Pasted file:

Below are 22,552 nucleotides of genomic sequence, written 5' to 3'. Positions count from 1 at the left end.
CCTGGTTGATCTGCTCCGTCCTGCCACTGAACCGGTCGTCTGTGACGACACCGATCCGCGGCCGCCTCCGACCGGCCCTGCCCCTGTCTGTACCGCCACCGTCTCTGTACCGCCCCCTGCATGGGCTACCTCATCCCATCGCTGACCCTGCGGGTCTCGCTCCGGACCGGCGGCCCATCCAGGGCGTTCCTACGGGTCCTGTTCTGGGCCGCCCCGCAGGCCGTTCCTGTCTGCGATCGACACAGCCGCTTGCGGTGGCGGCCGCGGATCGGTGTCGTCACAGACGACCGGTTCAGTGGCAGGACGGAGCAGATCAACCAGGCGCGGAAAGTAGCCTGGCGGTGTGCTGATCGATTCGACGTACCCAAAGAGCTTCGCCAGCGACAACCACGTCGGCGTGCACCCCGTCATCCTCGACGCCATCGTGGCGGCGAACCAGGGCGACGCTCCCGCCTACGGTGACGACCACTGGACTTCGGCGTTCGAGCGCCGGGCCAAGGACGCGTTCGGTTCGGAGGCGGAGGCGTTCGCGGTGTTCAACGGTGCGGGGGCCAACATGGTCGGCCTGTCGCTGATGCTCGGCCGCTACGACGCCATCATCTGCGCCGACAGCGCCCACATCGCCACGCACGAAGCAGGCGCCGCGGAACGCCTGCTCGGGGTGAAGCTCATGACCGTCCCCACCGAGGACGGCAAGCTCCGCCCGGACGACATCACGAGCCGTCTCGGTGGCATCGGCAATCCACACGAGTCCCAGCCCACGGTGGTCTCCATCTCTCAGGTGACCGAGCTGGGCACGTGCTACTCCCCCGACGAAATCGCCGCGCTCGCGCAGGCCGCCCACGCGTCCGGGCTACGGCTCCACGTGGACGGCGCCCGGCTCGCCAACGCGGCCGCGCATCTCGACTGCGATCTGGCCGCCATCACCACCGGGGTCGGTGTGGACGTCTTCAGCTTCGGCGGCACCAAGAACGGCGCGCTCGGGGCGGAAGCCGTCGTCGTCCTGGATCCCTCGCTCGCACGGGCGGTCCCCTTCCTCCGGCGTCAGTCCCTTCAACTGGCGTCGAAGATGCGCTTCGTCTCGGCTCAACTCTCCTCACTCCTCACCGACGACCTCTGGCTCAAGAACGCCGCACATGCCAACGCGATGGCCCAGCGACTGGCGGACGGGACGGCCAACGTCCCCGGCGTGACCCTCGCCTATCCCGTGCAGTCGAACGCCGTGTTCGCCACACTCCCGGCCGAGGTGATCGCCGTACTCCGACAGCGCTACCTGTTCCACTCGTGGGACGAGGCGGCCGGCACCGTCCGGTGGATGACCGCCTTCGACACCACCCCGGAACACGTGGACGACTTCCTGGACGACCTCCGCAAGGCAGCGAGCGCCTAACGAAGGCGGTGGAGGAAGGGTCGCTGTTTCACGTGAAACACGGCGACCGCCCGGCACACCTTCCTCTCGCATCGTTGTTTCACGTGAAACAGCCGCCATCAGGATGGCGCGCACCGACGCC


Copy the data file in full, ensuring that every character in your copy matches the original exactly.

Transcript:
Below are 22,552 nucleotides of genomic sequence, written 5' to 3'. Positions count from 1 at the left end.
CCTGGTTGATCTGCTCCGTCCTGCCACTGAACCGGTCGTCTGTGACGACACCGATCCGCGGCCGCCTCCGACCGGCCCTGCCCCTGTCTGTACCGCCACCGTCTCTGTACCGCCCCCTGCATGGGCTACCTCATCCCATCGCTGACCCTGCGGGTCTCGCTCCGGACCGGCGGCCCATCCAGGGCGTTCCTACGGGTCCTGTTCTGGGCCGCCCCGCAGGCCGTTCCTGTCTGCGATCGACACAGCCGCTTGCGGTGGCGGCCGCGGATCGGTGTCGTCACAGACGACCGGTTCAGTGGCAGGACGGAGCAGATCAACCAGGCGCGGAAAGTAGCCTGGCGGTGTGCTGATCGATTCGACGTACCCAAAGAGCTTCGCCAGCGACAACCACGTCGGCGTGCACCCCGTCATCCTCGACGCCATCGTGGCGGCGAACCAGGGCGACGCTCCCGCCTACGGTGACGACCACTGGACTTCGGCGTTCGAGCGCCGGGCCAAGGACGCGTTCGGTTCGGAGGCGGAGGCGTTCGCGGTGTTCAACGGTGCGGGGGCCAACATGGTCGGCCTGTCGCTGATGCTCGGCCGCTACGACGCCATCATCTGCGCCGACAGCGCCCACATCGCCACGCACGAAGCAGGCGCCGCGGAACGCCTGCTCGGGGTGAAGCTCATGACCGTCCCCACCGAGGACGGCAAGCTCCGCCCGGACGACATCACGAGCCGTCTCGGTGGCATCGGCAATCCACACGAGTCCCAGCCCACGGTGGTCTCCATCTCTCAGGTGACCGAGCTGGGCACGTGCTACTCCCCCGACGAAATCGCCGCGCTCGCGCAGGCCGCCCACGCGTCCGGGCTACGGCTCCACGTGGACGGCGCCCGGCTCGCCAACGCGGCCGCGCATCTCGACTGCGATCTGGCCGCCATCACCACCGGGGTCGGTGTGGACGTCTTCAGCTTCGGCGGCACCAAGAACGGCGCGCTCGGGGCGGAAGCCGTCGTCGTCCTGGATCCCTCGCTCGCACGGGCGGTCCCCTTCCTCCGGCGTCAGTCCCTTCAACTGGCGTCGAAGATGCGCTTCGTCTCGGCTCAACTCTCCTCACTCCTCACCGACGACCTCTGGCTCAAGAACGCCGCACATGCCAACGCGATGGCCCAGCGACTGGCGGACGGGACGGCCAACGTCCCCGGCGTGACCCTCGCCTATCCCGTGCAGTCGAACGCCGTGTTCGCCACACTCCCGGCCGAGGTGATCGCCGTACTCCGACAGCGCTACCTGTTCCACTCGTGGGACGAGGCGGCCGGCACCGTCCGGTGGATGACCGCCTTCGACACCACCCCGGAACACGTGGACGACTTCCTGGACGACCTCCGCAAGGCAGCGAGCGCCTAACGAAGGCGGTGGAGGAAGGGTCGCTGTTTCACGTGAAACACGGCGACCGCCCGGCACACCTTCCTCTCGCATCGTTGTTTCACGTGAAACAGCCGCCATCAGGATGGCGCGCACCGACGCC